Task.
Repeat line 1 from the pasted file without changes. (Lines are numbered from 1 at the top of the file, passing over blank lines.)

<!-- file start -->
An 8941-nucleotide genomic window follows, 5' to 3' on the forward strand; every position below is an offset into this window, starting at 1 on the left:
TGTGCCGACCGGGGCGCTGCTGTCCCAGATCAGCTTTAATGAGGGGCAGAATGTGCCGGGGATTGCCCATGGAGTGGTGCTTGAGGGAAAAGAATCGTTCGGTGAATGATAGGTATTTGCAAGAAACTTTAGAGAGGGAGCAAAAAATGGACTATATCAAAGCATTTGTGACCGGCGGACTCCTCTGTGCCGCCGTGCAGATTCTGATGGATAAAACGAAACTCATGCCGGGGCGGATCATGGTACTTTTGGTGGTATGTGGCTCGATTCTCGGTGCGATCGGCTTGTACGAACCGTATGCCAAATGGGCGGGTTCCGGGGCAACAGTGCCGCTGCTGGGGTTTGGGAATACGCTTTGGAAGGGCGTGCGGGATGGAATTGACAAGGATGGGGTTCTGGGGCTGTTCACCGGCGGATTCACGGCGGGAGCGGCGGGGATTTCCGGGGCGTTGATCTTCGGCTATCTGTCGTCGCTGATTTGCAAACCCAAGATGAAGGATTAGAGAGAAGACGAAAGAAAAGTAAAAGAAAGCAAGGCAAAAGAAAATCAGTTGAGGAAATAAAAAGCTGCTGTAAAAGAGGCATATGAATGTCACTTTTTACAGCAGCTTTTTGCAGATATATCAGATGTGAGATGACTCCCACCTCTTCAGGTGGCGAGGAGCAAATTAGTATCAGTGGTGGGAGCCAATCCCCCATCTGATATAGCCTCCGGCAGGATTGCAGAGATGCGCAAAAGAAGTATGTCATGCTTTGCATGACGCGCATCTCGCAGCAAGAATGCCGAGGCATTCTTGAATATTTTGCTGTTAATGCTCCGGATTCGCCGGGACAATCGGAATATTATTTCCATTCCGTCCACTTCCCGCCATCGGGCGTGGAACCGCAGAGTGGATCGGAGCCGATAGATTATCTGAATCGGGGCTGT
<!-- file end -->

An 8941-nucleotide genomic window follows, 5' to 3' on the forward strand; every position below is an offset into this window, starting at 1 on the left: